You may have encountered photography umbrellas in your school or family photos, but you may not know there are a few different kinds.
4 different types of photography umbrellas explained:
- The Reflective Umbrella
- The Shoot Through Umbrella
- The Umbrella Softbox
- The Parabolic Umbrella
Let’s take a look at each of these types of photography umbrellas in more detail and discuss their main differences.
1. The Reflective Umbrella
Reflective photography umbrellas are very noticeable with their dark-colored exterior. Rather than being see-through, these umbrellas are made to catch and reflect light onto the photograph’s subject.
The light is reflected in the umbrella allowing the light to cover more area than it would with just an ordinary camera flash. This means that you can capture a larger subject a lot easier, and you don’t have to worry about the entire subject of the shot being covered with light as the umbrella is designed to help with this.
You will commonly see reflective umbrellas at family photo studios, or your school yearbook photographer may bring one along. So, the chances are that you’ve encountered one before. They are popular for these shoots because they allow for more light and warmth in photos.
These umbrellas are also good for lighting the entire shot. So, the background that was chosen for your school or family picture will be prominently displayed, whereas other umbrella types may focus more on you.
Not only do reflective photography umbrellas help the light cover more ground, but these umbrellas also help light appear softer in pictures. They are perfect for photographers who are seeking warm tones in their shots. The exact tone of the light reflected will be determined by the color choice for the umbrella’s inside.
While the reflective photography umbrella has a dark exterior made to bounce the light back on the subject, the interior of the umbrella can vary based on what you are looking for in your shot. The interior color of the umbrella can vary from gold or silver to white, and each color will affect the shot. So, it is important to know what each color does before shooting.
So, let’s talk about what each interior color does to the lighting of a picture. First, there is the gold option. Gold is commonly used for weddings and other romantic settings because it provides a warm glow to each shot. This can help each person at the wedding look like they have a healthy glow, but there can be some drawbacks.
As you may know, adding gold reflection to any picture can slightly change the color of things in the picture. So, while it is popular for weddings, there is a risk that the gold interior can change the tone of the bride’s white wedding dress. White is a blank canvas when it comes to incorporating other colors. So, a gold-tone can change the tone of a white dress.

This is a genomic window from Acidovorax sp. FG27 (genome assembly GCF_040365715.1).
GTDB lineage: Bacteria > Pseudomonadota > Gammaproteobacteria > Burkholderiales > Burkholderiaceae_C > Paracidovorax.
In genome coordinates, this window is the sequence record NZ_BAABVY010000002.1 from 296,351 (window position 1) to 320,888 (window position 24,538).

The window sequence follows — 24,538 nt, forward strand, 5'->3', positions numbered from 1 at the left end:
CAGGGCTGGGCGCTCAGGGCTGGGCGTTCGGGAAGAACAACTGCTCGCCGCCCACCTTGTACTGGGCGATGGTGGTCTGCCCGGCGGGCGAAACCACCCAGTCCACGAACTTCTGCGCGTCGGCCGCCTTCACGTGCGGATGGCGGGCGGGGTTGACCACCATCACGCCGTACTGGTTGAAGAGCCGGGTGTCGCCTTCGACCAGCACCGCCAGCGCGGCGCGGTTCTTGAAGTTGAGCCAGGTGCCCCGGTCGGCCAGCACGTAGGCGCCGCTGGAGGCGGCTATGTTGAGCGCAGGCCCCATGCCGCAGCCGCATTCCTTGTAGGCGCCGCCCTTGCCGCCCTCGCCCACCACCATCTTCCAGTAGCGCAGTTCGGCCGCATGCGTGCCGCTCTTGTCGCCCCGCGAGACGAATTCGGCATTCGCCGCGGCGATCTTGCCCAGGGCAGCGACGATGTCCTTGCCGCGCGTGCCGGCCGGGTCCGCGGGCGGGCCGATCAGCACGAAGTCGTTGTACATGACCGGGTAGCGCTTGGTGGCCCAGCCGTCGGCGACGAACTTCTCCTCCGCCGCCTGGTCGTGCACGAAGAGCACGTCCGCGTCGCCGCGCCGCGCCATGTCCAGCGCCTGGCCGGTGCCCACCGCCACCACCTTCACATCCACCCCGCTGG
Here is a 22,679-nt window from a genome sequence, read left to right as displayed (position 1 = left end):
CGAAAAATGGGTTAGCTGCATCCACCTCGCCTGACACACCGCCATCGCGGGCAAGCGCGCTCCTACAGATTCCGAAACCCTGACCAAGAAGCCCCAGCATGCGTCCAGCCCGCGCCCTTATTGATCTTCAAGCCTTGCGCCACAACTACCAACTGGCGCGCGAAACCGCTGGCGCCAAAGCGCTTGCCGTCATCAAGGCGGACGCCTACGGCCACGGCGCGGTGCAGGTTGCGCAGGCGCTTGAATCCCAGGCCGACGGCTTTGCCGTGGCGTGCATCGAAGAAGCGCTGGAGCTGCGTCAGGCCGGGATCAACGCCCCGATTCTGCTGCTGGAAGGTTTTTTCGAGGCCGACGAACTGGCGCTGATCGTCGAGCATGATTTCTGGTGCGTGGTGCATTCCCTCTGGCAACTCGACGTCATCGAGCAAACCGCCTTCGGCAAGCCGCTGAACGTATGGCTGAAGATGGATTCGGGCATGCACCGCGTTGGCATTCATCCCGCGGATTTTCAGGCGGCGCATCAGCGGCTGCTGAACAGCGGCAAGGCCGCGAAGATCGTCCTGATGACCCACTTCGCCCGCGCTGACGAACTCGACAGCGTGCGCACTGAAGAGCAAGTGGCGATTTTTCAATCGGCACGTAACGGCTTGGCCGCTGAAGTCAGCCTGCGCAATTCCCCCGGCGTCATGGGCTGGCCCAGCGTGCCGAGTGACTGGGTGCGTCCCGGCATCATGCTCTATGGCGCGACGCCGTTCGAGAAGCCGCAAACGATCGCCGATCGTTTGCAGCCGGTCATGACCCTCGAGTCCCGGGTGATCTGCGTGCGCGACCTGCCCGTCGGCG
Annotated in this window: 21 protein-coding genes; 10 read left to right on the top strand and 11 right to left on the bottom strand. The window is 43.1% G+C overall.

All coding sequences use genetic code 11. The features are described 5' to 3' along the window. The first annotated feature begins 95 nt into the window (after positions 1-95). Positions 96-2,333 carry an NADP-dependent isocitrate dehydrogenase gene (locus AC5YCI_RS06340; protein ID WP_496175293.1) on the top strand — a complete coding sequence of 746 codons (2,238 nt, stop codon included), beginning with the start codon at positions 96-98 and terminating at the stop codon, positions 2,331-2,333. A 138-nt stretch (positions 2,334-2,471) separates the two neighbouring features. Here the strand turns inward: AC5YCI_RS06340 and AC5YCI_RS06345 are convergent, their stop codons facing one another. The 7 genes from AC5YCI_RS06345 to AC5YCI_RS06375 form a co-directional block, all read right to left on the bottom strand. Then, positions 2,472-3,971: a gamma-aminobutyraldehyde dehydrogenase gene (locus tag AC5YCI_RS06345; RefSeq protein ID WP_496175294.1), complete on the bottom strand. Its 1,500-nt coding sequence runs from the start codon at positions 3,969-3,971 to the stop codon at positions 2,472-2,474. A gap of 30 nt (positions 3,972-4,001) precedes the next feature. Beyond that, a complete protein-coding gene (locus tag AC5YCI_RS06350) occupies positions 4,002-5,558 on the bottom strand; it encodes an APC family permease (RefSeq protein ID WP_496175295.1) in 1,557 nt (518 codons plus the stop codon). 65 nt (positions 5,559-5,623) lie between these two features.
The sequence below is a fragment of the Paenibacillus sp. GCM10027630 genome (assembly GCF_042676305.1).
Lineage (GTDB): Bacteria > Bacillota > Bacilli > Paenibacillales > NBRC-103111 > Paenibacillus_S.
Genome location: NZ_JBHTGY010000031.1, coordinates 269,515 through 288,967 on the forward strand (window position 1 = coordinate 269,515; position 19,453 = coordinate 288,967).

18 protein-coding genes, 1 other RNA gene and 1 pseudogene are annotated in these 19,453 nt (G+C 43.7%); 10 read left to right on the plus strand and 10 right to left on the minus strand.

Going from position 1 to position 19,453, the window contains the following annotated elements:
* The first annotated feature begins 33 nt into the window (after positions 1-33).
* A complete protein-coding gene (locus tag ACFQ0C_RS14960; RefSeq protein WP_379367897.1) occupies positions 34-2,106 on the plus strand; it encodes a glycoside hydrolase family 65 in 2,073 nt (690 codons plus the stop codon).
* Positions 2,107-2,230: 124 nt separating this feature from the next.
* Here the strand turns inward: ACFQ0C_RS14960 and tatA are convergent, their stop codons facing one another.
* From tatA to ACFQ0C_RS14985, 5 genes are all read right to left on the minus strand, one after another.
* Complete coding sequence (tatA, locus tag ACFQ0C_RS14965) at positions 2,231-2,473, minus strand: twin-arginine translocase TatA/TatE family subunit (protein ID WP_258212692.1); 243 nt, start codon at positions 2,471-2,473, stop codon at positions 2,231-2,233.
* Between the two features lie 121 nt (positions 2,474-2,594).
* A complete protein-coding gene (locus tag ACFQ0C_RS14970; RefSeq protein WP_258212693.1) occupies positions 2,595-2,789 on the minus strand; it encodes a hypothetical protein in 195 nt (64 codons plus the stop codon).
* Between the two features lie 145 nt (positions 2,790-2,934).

Silver is a much more calm version of gold, and it will not affect the color of objects in your shot. Silver will still help make the quality of light stronger in your shot, but it does this without all the warm tones. Not only will this help you get a more accurately colored shot, but it will still give your shot more light.
Silver interiors are more neutral than gold, but the metallic composition of silver allows it to produce more of a dynamic color. It does this in a way that is very different from gold because it doesn’t change the shades of lighter colors like gold does. Instead, silver intensifies these colors and helps them stand out.
White is the most basic of interior photography umbrella colors. Since there are no metallic colors in white, it is the best way to achieve the most neutral color in a shot. However, the loss of metallic color when using white means that it will not reflect as strongly as the other colors. So, while you are getting more true colors throughout the picture, the picture will not be as bright or vibrant as those with gold or silver interior photography umbrellas.
Reflective umbrellas are a very popular type of photography umbrellas because they are dynamic and come with some color varies depending on what you are looking for in your shot. But it is important to understand that the different interior colors will change the picture that you get. So, make sure you get the right interior color for the result you are looking for.
2. The Shoot Through Umbrella
Shoot through umbrellas are the opposite of reflective umbrellas. Rather than having a flash of light bounce off the umbrella and back to your subject, shoot-through umbrellas are made for the flash to pass through.
They work by acting as a barrier between the flash and the subject. So, rather than facing away from the subject like reflective umbrellas, shoot through umbrellas are made to catch the light and redistribute it before it reaches the subject of your shot. So, instead of the subject looking directly at the flash, they would look at an umbrella that softens the light.
These umbrellas can be a lot closer to the subject of your shot than reflective umbrellas because the light is not bouncing back intensely. Rather it is passing through the umbrella, creating a softer light hitting your subject. This is another popular wedding choice because the umbrella will soften the light giving the people in the shot more of a soft glow.
Shoot through umbrellas are made to interrupt the light from the flash and distribute it differently. Rather than having a small area of intense light, these umbrellas halt the intensity of the flash and distribute the light throughout the umbrella, which allows it to cover more space.
One of the biggest downsides of shoot-through umbrellas is that the light is reflected so widely that it is hard to control. With reflective photography umbrellas, it is easy to move the umbrella around to control where the light shines. However, shoot through umbrellas are designed differently, making them more difficult to control.